Bass of the LS8 is more forward, punchier, enhanced, and warmer than that of the PRM but does give up some in control for the enhancement, resulting in a higher quality presentation from the PRM.  Continuing from the bass, the midrange is also more forward and liquid with more instrument detail while the PRM is analytical and laid back in comparison.  In the upper midrange and lower treble region the LS8 is more enhanced with a smooth and liquid treble above that while the PRM has a different upper midrange/treble balance.  While the PRM is more analytical, imperfections can hide in the comparatively laid back treble presentation.

 

If you want a natural and organic sound, the PRM is the way to go while the LS8 provides a dynamic and exciting presentation with enhancements on both ends of the spectrum.  The LS8 gives a more immediate presentation that focuses more on individual instruments with a very good presentation, and conversely the PRM has more of a focus on the entire presentation, although the individual instruments are still very high in quality. Technically these two are fairly close, but the PRM does pull ahead, as it should for the price. 

 

T1 Live!: The T1 Live! has a similar sound signature to my PRM tuning, but with some minor differences.  The T1 Live! is a bit more forward and brighter, but they share a similar tone and organic presentation.  Technically the PRM outperforms the T1 Live! in every technical category, however, the differences are not huge.  The T1 Live! is a slightly underperforming, more forward PRM, at least with the tuning I chose.  You could tune the PRM to sound just like the T1 Live! if you wanted.  Bass is similar in quantity and the ability to rumble, but the PRM is slightly superior in the midrange and treble as the PRM has better clarity, especially with complex tracks.

 

The decision comes down to how price, availability, how important tuning is to you, and if you are willing to pay for better technical ability of the PRM.  Not to mention the silicone shell of the T1 Live! that provides better noise isolation.

 

NT-6 Pro: The NT-6 Pro presents an exciting, amped up performance with its enhanced deep bass and treble while the PRM presents a relaxed and organic performance.  One of the first things I noticed comparing the two was the NT-6 Pro has a slightly faster note that, when combined with the upper region really pulls all the details out to the forefront in contrast to the organic, laid back presentation of the PRM.  Detail, resolution, speed, and dynamics are higher on the NT-6 Pro while coherence and transparency are similar and both exceptional.  The soundstages are quite similar in size and shape even though the presentation is different, with an ever so slight edge in imaging going to the PRM.  Both have a liquid presentation and PRAT is good, however they are both different as due to the note speed difference.  The PRM is more forgiving of poorly mastered tracks and is easier to find a good source.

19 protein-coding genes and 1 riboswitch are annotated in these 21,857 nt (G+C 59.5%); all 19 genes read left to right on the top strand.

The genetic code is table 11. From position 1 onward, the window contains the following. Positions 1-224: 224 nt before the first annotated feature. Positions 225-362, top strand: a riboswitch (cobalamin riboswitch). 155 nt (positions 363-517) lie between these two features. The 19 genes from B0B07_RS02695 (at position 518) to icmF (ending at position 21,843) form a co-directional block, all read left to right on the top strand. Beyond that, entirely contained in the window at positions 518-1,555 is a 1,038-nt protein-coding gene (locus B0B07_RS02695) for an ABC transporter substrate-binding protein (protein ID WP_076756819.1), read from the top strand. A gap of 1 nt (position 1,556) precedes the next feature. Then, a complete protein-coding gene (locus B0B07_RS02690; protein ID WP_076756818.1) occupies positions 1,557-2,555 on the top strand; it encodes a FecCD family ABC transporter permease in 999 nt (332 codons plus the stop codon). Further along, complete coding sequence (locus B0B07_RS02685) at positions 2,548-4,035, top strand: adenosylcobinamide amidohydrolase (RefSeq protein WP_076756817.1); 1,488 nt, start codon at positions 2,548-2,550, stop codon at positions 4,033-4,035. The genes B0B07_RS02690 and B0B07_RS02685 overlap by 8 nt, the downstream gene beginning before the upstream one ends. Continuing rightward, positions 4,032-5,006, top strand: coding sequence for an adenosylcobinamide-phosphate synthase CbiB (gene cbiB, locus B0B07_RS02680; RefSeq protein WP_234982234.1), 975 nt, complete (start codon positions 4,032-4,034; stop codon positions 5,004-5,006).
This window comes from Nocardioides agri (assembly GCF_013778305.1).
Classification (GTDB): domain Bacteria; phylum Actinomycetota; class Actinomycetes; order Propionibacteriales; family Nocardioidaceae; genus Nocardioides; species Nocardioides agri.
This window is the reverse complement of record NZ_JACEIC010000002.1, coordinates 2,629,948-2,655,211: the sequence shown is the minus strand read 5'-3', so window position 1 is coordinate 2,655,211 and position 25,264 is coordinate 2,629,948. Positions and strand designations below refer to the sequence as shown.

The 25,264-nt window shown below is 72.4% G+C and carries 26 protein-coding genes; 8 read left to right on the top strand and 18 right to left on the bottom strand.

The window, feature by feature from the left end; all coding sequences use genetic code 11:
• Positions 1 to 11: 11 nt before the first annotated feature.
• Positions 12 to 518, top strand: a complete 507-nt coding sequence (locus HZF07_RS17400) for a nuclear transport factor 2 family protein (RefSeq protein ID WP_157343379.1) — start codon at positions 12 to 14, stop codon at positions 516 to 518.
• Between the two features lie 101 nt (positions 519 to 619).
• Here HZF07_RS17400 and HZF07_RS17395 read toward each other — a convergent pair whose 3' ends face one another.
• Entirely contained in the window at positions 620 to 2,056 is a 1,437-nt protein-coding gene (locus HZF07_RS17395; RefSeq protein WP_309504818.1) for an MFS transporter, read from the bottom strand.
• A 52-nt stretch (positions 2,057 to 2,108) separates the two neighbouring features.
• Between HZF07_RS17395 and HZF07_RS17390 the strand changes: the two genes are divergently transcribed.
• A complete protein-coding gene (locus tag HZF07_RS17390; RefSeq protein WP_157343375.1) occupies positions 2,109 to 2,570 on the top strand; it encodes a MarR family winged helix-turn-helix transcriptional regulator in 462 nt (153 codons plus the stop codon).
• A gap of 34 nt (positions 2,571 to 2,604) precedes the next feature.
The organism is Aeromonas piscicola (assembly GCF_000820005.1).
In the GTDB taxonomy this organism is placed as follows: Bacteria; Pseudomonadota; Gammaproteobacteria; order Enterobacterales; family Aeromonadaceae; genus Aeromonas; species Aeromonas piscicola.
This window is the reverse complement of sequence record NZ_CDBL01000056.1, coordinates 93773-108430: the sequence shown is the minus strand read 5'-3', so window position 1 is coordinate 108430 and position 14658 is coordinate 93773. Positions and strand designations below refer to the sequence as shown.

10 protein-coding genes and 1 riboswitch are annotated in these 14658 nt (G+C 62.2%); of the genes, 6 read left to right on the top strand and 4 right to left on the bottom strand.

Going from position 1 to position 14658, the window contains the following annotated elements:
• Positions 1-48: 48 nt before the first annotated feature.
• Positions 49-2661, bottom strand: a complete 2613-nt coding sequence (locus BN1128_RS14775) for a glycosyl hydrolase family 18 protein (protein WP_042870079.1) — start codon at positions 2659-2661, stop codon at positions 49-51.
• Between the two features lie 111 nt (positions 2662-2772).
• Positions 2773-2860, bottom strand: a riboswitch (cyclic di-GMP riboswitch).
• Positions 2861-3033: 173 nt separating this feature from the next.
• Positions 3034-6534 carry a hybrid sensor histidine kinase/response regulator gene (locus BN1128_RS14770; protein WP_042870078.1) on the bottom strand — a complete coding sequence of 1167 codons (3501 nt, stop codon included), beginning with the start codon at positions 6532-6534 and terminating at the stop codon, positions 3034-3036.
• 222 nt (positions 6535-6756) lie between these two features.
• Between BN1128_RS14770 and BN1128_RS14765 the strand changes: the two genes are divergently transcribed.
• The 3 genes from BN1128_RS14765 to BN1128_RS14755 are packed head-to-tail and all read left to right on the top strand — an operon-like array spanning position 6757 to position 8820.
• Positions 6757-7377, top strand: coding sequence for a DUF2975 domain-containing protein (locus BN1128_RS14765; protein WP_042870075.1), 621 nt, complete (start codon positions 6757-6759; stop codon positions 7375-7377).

Bass of the NT-6 Pro is enhanced in the lower registers, rumbling quite a bit more than the PRM with deep bass, and while the PRM isn’t bad in the bass region, the NT-6 Pro can output more bass with similar quality.  Warmth goes to the PRM, although the NT-6 Pro isn’t too far behind.  The midrange of the NT-6 Pro is more forward than the PRM with a more intimate sound that picks apart the presentation, delivering plenty of easy to hear detail vs. the presentation focus of the PRM.  The upper midrange of the PRM is excellently balanced with the rest of the spectrum, and while the NT-6 Pro has a boost in the region, it still manages to sound tonally right.  There is a good deal more treble presence with the NT-6 Pro, and detail levels are higher.